Sometimes it only takes minimal adjustments to your design to create effective and beautiful interfaces.
Sometimes, simple settings are enough to get the result that your customers, users and yourself will be happy with.
In this article, I’ve put together a selection of small tips to help you effortlessly improve the design and usability of your project.
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Let’s get started.
1. It is perfectly normal to use purely decorative elements from time to time.
Yes. Most of the text content on the screen should follow the usability guidelines. Nobody argues.
But. There are times when you need to add text exclusively to decorative purposesand that’s okay. We do not want all our projects to fall into the realm of bad taste.
You can add an extra element for purely decorative reasons, and it may not meet accessibility standards … provided that the absence of this element does not affect user experience…
2. Make the interface elements different from each other
Buttons. Notifications. Two separate but important elements of any interface.
Whenever possible, try to make sure that when they scan your site or application, users can quickly and easily distinguish them from each other.
Buttons will take priority in most cases, so make sure they are the most noticeable element on the screen and are easily distinguished from other elements (for example, notifications).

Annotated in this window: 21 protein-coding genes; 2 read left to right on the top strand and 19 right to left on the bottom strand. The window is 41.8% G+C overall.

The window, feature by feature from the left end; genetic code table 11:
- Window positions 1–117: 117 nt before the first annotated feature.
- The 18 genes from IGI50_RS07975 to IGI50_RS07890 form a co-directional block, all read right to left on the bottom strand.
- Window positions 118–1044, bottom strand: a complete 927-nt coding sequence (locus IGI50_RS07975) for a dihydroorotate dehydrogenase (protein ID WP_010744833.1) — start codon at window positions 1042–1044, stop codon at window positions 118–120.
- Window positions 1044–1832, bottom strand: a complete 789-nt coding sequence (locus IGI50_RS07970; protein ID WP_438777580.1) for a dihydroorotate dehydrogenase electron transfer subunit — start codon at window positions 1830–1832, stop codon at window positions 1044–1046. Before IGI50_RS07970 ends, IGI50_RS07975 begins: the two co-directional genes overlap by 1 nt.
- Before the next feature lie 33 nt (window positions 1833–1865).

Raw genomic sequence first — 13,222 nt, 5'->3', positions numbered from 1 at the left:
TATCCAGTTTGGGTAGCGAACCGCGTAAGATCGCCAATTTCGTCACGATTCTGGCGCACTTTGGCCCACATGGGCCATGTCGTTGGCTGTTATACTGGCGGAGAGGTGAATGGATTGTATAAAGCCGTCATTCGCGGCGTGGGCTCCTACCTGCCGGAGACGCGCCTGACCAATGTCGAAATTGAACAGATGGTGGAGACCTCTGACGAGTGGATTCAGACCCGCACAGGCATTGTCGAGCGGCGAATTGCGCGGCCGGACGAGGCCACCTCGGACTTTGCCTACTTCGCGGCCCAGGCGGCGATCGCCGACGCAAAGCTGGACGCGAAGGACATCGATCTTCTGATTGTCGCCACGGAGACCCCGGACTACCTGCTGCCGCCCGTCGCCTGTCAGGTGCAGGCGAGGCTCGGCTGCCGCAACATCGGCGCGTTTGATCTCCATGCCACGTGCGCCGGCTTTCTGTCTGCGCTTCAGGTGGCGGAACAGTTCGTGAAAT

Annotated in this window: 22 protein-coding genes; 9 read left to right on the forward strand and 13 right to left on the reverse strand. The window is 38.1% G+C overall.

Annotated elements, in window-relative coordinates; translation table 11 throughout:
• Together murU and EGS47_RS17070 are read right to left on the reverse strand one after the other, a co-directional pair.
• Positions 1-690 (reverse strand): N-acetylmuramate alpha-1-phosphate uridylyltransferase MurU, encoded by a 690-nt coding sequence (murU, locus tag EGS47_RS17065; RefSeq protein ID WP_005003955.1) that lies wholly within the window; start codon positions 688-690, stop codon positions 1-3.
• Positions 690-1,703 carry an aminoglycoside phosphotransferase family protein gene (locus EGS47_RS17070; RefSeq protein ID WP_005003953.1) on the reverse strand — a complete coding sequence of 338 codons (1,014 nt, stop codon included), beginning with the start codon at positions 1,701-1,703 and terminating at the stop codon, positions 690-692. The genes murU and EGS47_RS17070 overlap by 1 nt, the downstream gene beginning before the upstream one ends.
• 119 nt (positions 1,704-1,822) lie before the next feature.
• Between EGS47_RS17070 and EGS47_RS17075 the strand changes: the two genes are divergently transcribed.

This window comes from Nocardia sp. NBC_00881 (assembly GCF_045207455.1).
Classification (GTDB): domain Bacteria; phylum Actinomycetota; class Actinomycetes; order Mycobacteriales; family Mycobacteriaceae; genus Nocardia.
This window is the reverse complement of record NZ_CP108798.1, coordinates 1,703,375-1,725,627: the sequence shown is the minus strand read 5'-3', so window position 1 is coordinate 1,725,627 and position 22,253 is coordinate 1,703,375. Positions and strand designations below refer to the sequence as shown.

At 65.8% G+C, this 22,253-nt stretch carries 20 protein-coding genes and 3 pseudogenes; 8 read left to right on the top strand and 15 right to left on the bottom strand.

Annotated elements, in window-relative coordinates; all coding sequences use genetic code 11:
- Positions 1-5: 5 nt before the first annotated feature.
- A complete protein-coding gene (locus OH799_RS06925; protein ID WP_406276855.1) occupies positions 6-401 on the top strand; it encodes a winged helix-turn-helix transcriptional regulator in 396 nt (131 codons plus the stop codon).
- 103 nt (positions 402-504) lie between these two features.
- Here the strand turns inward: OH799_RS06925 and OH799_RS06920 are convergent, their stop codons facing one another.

3. All you need is subtle shadows.
We all love good shadows, right?
With moderate use, they can serve unobtrusivebut powerful visual cues.
The main thing is that they are barely noticeable.
Shadows in the real world are almost invisible in most cases, so you should mimic this behavior in your interfaces.
Remove heavy and dark shadows and lower their opacity for a more realistic result.
4.Capitalized text? Choose a font that achieves optical clarity
Moderate use of capital letters in design is not a bad thing.
Capitalizing on certain text elements can help you achieve diversity and contrast with other text elements and improve the overall visual effect of your design.
If you do decide to style your text with a moderate dose of capital letters, try choosing a suitable font with high axial height x and great weightto provide optical clarity to the user.
Breadcrumbs (breadcrumbs) are used on sites with a lot of content, but they are not always given the proper attention.
With minimal settings, you will be sure that the user can easily determine Where is he located and where can he need to go…
This is especially useful if the user has delved deeper into the site, for example with search…
Always try to make the last element in the chain visually distinct from the rest and make links look like links.
6. Do you use saturated colors? Try to soften the situation with shades and shadows (Tints and Shades)
Strongly saturated colors (vivid blues, reds, greens, etc.) can look great on a site, but overuse will tire the user’s eyes, especially with large amounts of text.
Use them in moderation whenever possible and try to combine with muted shades (tint or shade) saturated color to avoid eye fatigue.
Using this method also will attract attention to a saturated color, therefore the most important content will be in the spotlight. At the same time, more muted colors will play a less noticeable role and will give the user’s eyes a little rest.
Hopefully, with this handy collection of micro UI and UX design tips, you’ve understood how even the smallest design changes can produce a better end result for both you and your users.
Thank you per reading articles…